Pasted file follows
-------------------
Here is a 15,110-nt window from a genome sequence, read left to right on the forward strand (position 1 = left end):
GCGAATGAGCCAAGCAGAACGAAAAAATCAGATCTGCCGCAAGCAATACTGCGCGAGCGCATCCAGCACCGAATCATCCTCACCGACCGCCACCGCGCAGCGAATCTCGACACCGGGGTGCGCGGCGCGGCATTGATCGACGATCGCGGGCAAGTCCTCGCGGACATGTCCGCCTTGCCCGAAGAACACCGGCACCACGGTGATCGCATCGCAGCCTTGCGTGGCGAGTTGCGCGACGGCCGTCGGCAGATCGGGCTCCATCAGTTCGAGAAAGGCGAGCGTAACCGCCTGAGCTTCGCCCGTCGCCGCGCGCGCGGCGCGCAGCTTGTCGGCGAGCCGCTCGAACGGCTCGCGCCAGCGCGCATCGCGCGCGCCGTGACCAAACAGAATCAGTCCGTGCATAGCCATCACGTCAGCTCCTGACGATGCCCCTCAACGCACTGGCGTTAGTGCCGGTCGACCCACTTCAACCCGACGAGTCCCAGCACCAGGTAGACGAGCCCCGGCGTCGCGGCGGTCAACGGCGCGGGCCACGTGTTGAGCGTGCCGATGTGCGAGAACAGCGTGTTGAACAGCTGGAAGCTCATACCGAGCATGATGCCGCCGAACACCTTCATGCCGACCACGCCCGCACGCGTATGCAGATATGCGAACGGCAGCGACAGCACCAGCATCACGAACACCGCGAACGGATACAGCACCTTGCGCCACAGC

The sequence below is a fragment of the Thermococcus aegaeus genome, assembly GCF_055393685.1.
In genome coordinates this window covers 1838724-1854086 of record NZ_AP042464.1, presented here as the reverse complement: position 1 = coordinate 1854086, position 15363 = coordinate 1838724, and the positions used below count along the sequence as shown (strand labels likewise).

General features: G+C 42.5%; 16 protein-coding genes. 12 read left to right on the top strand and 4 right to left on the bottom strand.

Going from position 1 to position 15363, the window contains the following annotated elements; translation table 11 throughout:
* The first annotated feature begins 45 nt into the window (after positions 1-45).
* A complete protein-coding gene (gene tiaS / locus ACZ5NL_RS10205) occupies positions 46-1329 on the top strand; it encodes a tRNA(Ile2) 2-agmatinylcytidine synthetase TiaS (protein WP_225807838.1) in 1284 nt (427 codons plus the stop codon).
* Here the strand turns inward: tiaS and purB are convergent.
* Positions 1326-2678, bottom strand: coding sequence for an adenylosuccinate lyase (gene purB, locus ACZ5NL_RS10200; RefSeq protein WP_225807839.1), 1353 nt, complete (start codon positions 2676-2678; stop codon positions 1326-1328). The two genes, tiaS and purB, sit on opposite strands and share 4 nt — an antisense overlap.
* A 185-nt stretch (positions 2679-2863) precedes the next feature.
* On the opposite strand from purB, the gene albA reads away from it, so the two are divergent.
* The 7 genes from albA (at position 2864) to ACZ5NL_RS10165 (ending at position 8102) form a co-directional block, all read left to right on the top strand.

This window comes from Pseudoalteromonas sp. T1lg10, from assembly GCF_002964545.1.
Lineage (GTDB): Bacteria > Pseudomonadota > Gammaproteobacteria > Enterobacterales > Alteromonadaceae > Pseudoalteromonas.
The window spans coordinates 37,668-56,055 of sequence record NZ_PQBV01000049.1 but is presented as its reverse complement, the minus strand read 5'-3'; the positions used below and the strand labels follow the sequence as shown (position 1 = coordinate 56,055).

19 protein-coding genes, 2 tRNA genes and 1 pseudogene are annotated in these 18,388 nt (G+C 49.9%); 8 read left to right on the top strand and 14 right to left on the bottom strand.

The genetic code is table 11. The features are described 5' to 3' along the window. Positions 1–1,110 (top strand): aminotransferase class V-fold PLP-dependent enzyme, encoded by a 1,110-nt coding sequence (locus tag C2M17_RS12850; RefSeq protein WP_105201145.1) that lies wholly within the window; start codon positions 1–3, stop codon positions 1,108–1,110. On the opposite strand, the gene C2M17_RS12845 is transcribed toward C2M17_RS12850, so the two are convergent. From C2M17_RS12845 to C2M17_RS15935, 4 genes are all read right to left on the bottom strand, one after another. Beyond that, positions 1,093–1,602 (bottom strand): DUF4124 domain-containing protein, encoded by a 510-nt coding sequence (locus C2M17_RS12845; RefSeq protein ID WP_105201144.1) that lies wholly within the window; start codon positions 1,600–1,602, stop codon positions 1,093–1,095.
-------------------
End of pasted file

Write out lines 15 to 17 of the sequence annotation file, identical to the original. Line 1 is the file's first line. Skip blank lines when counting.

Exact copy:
Lineage (GTDB): Bacteria > Pseudomonadota > Gammaproteobacteria > Enterobacterales > Alteromonadaceae > Pseudoalteromonas.
The window spans coordinates 37,668-56,055 of sequence record NZ_PQBV01000049.1 but is presented as its reverse complement, the minus strand read 5'-3'; the positions used below and the strand labels follow the sequence as shown (position 1 = coordinate 56,055).

19 protein-coding genes, 2 tRNA genes and 1 pseudogene are annotated in these 18,388 nt (G+C 49.9%); 8 read left to right on the top strand and 14 right to left on the bottom strand.